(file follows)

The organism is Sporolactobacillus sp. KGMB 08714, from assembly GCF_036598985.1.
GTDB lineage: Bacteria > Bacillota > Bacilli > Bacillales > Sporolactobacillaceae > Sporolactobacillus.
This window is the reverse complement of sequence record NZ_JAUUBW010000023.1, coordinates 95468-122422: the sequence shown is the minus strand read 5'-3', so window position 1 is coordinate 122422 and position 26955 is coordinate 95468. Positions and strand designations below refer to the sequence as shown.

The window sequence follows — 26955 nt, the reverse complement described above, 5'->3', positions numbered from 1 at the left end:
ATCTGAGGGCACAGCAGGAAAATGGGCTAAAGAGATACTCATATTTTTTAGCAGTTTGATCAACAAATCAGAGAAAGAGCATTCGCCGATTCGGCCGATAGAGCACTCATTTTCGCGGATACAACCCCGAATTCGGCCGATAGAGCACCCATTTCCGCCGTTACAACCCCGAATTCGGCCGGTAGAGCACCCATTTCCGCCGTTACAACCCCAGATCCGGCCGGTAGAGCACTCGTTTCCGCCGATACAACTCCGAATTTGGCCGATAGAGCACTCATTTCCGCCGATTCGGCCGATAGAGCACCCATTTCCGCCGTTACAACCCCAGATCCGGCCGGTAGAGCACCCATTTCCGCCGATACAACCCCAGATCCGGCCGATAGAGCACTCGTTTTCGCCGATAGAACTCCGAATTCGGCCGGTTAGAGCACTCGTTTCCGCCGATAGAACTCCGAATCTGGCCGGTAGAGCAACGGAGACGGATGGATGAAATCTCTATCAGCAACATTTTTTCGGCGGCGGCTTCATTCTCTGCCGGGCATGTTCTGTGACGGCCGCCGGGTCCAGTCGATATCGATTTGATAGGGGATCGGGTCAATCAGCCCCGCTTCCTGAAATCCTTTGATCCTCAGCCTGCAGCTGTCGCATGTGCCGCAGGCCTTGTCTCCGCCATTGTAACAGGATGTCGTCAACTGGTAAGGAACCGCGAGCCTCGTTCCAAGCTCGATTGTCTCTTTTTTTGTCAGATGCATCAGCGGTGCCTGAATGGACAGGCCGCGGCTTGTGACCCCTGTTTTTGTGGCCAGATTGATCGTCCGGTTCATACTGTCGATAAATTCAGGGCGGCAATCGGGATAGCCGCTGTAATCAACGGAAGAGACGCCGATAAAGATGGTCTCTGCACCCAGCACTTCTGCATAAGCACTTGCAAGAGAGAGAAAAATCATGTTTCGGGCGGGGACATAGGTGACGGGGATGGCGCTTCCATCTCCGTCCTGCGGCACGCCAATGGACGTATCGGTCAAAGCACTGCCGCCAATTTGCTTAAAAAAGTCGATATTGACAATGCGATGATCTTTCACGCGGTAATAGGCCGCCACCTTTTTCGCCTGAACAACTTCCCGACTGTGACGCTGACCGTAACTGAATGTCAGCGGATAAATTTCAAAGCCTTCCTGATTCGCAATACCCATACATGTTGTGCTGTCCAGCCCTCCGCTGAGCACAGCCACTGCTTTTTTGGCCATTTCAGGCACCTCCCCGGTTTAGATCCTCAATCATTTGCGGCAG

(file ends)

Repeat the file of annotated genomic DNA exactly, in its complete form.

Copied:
The organism is Sporolactobacillus sp. KGMB 08714, from assembly GCF_036598985.1.
GTDB lineage: Bacteria > Bacillota > Bacilli > Bacillales > Sporolactobacillaceae > Sporolactobacillus.
This window is the reverse complement of sequence record NZ_JAUUBW010000023.1, coordinates 95468-122422: the sequence shown is the minus strand read 5'-3', so window position 1 is coordinate 122422 and position 26955 is coordinate 95468. Positions and strand designations below refer to the sequence as shown.

The window sequence follows — 26955 nt, the reverse complement described above, 5'->3', positions numbered from 1 at the left end:
ATCTGAGGGCACAGCAGGAAAATGGGCTAAAGAGATACTCATATTTTTTAGCAGTTTGATCAACAAATCAGAGAAAGAGCATTCGCCGATTCGGCCGATAGAGCACTCATTTTCGCGGATACAACCCCGAATTCGGCCGATAGAGCACCCATTTCCGCCGTTACAACCCCGAATTCGGCCGGTAGAGCACCCATTTCCGCCGTTACAACCCCAGATCCGGCCGGTAGAGCACTCGTTTCCGCCGATACAACTCCGAATTTGGCCGATAGAGCACTCATTTCCGCCGATTCGGCCGATAGAGCACCCATTTCCGCCGTTACAACCCCAGATCCGGCCGGTAGAGCACCCATTTCCGCCGATACAACCCCAGATCCGGCCGATAGAGCACTCGTTTTCGCCGATAGAACTCCGAATTCGGCCGGTTAGAGCACTCGTTTCCGCCGATAGAACTCCGAATCTGGCCGGTAGAGCAACGGAGACGGATGGATGAAATCTCTATCAGCAACATTTTTTCGGCGGCGGCTTCATTCTCTGCCGGGCATGTTCTGTGACGGCCGCCGGGTCCAGTCGATATCGATTTGATAGGGGATCGGGTCAATCAGCCCCGCTTCCTGAAATCCTTTGATCCTCAGCCTGCAGCTGTCGCATGTGCCGCAGGCCTTGTCTCCGCCATTGTAACAGGATGTCGTCAACTGGTAAGGAACCGCGAGCCTCGTTCCAAGCTCGATTGTCTCTTTTTTTGTCAGATGCATCAGCGGTGCCTGAATGGACAGGCCGCGGCTTGTGACCCCTGTTTTTGTGGCCAGATTGATCGTCCGGTTCATACTGTCGATAAATTCAGGGCGGCAATCGGGATAGCCGCTGTAATCAACGGAAGAGACGCCGATAAAGATGGTCTCTGCACCCAGCACTTCTGCATAAGCACTTGCAAGAGAGAGAAAAATCATGTTTCGGGCGGGGACATAGGTGACGGGGATGGCGCTTCCATCTCCGTCCTGCGGCACGCCAATGGACGTATCGGTCAAAGCACTGCCGCCAATTTGCTTAAAAAAGTCGATATTGACAATGCGATGATCTTTCACGCGGTAATAGGCCGCCACCTTTTTCGCCTGAACAACTTCCCGACTGTGACGCTGACCGTAACTGAATGTCAGCGGATAAATTTCAAAGCCTTCCTGATTCGCAATACCCATACATGTTGTGCTGTCCAGCCCTCCGCTGAGCACAGCCACTGCTTTTTTGGCCATTTCAGGCACCTCCCCGGTTTAGATCCTCAATCATTTGCGGCAG